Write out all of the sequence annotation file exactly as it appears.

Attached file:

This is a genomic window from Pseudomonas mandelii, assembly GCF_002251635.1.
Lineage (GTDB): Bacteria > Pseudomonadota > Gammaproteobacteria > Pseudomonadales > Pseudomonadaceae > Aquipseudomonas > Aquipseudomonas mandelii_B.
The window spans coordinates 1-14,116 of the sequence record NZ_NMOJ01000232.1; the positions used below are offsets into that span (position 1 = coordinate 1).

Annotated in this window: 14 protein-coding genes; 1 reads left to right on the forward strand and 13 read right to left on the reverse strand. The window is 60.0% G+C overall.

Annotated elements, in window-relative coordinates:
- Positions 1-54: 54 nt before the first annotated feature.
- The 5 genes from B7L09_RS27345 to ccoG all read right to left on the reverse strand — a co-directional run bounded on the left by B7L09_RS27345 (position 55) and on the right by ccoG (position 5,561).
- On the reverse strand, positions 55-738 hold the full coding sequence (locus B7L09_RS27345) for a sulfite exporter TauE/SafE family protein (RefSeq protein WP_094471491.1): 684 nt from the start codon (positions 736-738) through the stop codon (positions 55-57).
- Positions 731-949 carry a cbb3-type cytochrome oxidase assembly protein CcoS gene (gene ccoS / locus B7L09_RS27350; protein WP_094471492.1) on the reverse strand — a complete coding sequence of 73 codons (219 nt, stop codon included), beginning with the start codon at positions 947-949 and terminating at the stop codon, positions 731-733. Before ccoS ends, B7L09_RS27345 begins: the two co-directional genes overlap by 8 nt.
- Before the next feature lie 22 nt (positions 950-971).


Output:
This is a genomic window from Pseudomonas mandelii, assembly GCF_002251635.1.
Lineage (GTDB): Bacteria > Pseudomonadota > Gammaproteobacteria > Pseudomonadales > Pseudomonadaceae > Aquipseudomonas > Aquipseudomonas mandelii_B.
The window spans coordinates 1-14,116 of the sequence record NZ_NMOJ01000232.1; the positions used below are offsets into that span (position 1 = coordinate 1).

Annotated in this window: 14 protein-coding genes; 1 reads left to right on the forward strand and 13 read right to left on the reverse strand. The window is 60.0% G+C overall.

Annotated elements, in window-relative coordinates:
- Positions 1-54: 54 nt before the first annotated feature.
- The 5 genes from B7L09_RS27345 to ccoG all read right to left on the reverse strand — a co-directional run bounded on the left by B7L09_RS27345 (position 55) and on the right by ccoG (position 5,561).
- On the reverse strand, positions 55-738 hold the full coding sequence (locus B7L09_RS27345) for a sulfite exporter TauE/SafE family protein (RefSeq protein WP_094471491.1): 684 nt from the start codon (positions 736-738) through the stop codon (positions 55-57).
- Positions 731-949 carry a cbb3-type cytochrome oxidase assembly protein CcoS gene (gene ccoS / locus B7L09_RS27350; protein WP_094471492.1) on the reverse strand — a complete coding sequence of 73 codons (219 nt, stop codon included), beginning with the start codon at positions 947-949 and terminating at the stop codon, positions 731-733. Before ccoS ends, B7L09_RS27345 begins: the two co-directional genes overlap by 8 nt.
- Before the next feature lie 22 nt (positions 950-971).